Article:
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Abbot answered appeared Arnoul asked become better Blessed brother brought called Catholic cause century character Christ Christian Church close coming course criticism Darby death doctrine English existence eyes face fact faith Father feel France French friends girl give given hand head heart Holy hope human interest Italy kind less living look Lord Mary matter means meet mind moral nature never once Paris passed perhaps practical present Price priest question reason regard religion religious seems sense side soul speak spirit stand sure taken teaching tell things thought tion true truth turned University whole writes York young
Page 107 - Some heavenly music, which even now I do, To work mine end upon their senses that This airy charm is for, I'll break my staff, Bury it certain fathoms in the earth, And deeper than did ever plummet sound I'll drown my book.
Page 108 - I'll be wise hereafter, And seek for grace : What a thrice-double ass Was I, to take this drunkard for a god, And worship this dull fool ! Pro.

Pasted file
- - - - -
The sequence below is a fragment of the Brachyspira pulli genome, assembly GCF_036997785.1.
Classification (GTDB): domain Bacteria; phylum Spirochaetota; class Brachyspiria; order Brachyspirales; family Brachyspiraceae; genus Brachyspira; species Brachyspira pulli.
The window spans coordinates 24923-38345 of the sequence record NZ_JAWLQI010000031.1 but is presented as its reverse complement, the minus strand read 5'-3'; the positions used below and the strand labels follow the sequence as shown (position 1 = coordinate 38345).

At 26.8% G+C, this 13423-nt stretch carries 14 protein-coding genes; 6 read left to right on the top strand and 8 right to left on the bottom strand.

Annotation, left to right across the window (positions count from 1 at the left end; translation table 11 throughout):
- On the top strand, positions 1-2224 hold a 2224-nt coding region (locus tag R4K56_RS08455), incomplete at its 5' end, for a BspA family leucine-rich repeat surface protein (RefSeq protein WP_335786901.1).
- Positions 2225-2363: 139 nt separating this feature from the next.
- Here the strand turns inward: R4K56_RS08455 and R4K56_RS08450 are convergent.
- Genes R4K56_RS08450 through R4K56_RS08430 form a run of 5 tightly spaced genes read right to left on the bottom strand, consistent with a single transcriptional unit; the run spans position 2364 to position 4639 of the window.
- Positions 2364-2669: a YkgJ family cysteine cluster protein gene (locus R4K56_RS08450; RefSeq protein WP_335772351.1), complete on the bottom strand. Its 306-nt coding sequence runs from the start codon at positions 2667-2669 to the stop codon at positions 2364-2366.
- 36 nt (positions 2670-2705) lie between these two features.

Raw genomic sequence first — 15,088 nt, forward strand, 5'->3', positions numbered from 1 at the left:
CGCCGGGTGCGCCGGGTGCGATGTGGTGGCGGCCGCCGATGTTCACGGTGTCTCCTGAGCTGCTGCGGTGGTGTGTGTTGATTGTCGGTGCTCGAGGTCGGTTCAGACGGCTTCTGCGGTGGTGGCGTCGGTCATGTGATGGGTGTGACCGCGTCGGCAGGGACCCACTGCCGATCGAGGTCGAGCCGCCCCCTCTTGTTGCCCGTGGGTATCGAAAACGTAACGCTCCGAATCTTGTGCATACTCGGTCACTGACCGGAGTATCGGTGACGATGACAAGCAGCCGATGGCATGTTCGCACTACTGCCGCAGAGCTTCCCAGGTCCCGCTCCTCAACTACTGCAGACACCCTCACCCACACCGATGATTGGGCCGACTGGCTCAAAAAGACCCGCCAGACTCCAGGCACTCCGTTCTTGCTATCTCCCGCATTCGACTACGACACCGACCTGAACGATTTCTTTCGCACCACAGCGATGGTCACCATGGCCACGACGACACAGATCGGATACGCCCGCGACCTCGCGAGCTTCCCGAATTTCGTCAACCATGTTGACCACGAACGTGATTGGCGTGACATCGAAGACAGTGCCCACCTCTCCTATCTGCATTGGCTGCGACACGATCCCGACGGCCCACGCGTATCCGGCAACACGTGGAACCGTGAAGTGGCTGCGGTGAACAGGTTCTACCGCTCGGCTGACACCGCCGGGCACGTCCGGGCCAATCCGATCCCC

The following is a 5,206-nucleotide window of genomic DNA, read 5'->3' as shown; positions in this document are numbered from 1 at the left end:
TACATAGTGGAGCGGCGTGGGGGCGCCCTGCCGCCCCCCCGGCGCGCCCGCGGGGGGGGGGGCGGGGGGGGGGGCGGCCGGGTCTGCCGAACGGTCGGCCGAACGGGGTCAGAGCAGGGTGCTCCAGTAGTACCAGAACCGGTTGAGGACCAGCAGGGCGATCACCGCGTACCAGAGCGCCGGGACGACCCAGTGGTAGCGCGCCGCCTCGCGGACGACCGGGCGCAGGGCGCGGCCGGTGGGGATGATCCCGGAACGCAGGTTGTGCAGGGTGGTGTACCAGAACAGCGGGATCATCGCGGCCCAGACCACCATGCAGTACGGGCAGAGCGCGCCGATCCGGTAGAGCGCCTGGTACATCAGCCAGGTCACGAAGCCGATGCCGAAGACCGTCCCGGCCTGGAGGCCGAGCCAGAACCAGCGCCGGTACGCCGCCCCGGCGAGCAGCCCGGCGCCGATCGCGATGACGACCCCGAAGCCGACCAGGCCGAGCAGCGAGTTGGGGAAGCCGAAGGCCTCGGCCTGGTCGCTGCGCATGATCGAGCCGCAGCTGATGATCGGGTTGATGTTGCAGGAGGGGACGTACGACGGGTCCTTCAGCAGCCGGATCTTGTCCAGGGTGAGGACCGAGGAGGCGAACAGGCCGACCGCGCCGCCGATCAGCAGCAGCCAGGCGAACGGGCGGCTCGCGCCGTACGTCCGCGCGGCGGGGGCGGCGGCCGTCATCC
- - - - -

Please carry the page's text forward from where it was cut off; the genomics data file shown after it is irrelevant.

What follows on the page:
Page 806 - A jest's prosperity lies in the ear • Of him that hears it, never in the tongue Of him that makes it : then, if sickly ears, Deaf 'd with the clamours of their own dear groans.
Page 340 - But now farewell. I am going a long way With these thou seest — if indeed I go — (For all my mind is clouded with a doubt) To the island-valley of...
Page 627 - And human love needs human meriting: How hast thou merited — Of all man's clotted clay the dingiest clot? Alack, thou knowest not How little worthy of any love thou art ! Whom wilt thou find to love ignoble thee, Save Me, save only Me? All which I took from thee I did but take, Not for thy harms, But just that thou might'st seek it in My arms. All which thy child's mistake Fancies as lost, I have stored for thee at home: Rise, clasp My hand, and come ! " Halts by me that footfall : Is my gloom,...
Page 815 - Poor naked wretches, wheresoe'er you are, That bide the pelting of this pitiless storm, How shall your houseless heads and unfed sides, Your loop'd and window'd raggedness, defend you From seasons such as these?
Page 627 - Strange, piteous, futile thing, Wherefore should any set thee love apart? Seeing none but I makes much of naught" (He said), "And human love needs human meriting: How hast thou merited — Of all man's clotted clay the dingiest clot? Alack, thou knowest not How little worthy of any love thou art! Whom wilt thou find to love ignoble thee 170 Save Me, save only Me?
Page 626 - Against the red throb of its sunset-heart I laid my own to beat, And share commingling heat; But not by that, by that, was eased my human smart. In vain my tears were wet on Heaven's grey cheek.